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Herons vs Cranes vs Egrets

by: Lloyd Tackitt 6/5/2014
There's a large variety of fishing birds on the Brazos.  Some are here year round and others migrate through.  From Bald Eagles to Cormorants to Kingfishers they come in all colors, shapes and sizes.  One thing they all have in common is that they are phenomenal at catching fish.  

Recently in a fishing related conversation (notice how I'm keeping this blog entry fishing related) the identification of Cranes vs Herons vs Egrets came up.  The folks I grew up around, all country people, called every large wading bird a Crane.  Kind of like all soda-pops were called Cokes.  It's just a generic term.

But there are easily recognizable distinctions between Herons and Cranes and Egrets  And just to set the record straight, or to help you tell the difference if you want to tell the difference, here are some basic spotting rules.  

Herons are usually a gray or dusty blue color.  When flying they will pull their necks back into an S shape.  There are a lot of varieties of Herons.  They make an awful "cronk" sort of call, very raspy.  They tend to be solitary and like trees.  There is a Great White Heron, fairly uncommon, that can easily be confused with an Egret.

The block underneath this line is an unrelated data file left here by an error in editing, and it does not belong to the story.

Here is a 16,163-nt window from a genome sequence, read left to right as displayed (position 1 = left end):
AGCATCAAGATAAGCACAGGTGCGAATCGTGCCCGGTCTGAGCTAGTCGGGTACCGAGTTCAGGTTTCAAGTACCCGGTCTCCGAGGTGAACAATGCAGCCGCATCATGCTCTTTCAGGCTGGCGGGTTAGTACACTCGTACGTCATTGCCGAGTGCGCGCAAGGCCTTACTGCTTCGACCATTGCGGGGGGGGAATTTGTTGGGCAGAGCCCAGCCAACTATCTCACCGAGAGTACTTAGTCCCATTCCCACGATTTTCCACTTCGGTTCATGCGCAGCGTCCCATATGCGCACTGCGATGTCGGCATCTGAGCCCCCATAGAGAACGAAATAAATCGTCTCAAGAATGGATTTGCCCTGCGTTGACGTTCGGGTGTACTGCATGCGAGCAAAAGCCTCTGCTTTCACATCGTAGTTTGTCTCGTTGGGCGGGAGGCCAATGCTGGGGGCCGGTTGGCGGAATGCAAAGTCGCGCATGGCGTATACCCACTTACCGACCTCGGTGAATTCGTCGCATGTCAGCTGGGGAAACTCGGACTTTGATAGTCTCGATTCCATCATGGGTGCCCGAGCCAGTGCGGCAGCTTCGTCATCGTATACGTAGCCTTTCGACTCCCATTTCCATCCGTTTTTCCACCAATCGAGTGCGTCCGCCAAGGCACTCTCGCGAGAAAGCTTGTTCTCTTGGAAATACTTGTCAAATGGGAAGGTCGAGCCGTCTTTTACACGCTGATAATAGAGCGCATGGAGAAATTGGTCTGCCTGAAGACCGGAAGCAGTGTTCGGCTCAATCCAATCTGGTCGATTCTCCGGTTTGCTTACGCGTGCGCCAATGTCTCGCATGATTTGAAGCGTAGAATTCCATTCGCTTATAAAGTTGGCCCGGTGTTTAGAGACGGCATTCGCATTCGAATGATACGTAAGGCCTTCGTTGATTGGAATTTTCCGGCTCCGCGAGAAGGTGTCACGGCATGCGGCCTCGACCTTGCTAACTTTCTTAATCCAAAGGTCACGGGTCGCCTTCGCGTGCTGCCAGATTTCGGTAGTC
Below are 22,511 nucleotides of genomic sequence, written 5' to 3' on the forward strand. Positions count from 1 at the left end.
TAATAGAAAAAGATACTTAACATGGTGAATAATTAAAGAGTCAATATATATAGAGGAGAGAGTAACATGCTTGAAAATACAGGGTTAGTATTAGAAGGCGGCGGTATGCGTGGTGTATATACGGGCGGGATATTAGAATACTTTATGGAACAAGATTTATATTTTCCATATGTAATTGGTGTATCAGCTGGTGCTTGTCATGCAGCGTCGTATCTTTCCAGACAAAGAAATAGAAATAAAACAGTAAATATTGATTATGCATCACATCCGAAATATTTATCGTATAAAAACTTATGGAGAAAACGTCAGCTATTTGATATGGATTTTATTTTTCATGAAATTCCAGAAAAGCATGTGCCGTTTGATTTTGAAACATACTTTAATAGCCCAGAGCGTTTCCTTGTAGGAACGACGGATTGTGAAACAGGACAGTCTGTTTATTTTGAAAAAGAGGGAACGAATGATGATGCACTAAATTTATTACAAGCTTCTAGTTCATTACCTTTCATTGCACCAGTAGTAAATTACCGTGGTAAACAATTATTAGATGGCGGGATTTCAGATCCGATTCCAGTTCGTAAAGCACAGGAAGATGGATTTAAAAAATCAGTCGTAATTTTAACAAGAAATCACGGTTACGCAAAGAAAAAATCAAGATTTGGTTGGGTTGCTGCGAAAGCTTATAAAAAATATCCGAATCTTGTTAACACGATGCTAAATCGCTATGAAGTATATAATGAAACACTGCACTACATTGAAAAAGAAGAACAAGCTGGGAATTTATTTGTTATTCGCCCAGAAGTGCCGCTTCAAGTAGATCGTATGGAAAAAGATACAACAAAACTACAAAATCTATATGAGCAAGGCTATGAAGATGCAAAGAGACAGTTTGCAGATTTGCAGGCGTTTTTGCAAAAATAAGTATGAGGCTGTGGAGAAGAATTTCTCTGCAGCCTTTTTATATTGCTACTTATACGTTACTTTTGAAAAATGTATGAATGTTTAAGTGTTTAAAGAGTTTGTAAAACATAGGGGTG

Egrets are all white and have black legs, and they tend to be smaller than Herons.  They also pull their necks back into an S shape when flying.  There are a lot of varieties of Egrets.  They sound like Herons - well they are basically more or less Herons since they are a subset thereof. They seem to be sociable, at least down here they're usually in groups, and like trees.

Cranes have a lot of varying colors, fly with their necks straight out and tend to hang out in groups.  They don't like trees.  There are only three varieties of Cranes in North America, and spotting them tends to be a lot more unusual.  There are Whooping Cranes, Common Cranes (very rare to spot) and Sand Hill Cranes.  Their call reportedly sounds like a trumpet that rolls its "r"s - whatever that means.

This is very generalized information, there are about a million exceptions to these spotting rules, but these will get you pretty close most of the time.  If you have the chance to watch these guys for a while take the time, they are fun to watch and they might just be showing you where to fish.


Flying HeronEgretHeron
Flying Cranes 
Blog content © Lloyd Tackitt
Member comments
Dave Mauldin, TX   6/5/2014 8:14:31 PM
Neat! like you, I've admired and observed these birds all my life., Now, I know more about them, and can pass along more about them to others. I appreciate you, for sharing. My grandchildren really are into this stuff!
 
Lloyd Tackitt
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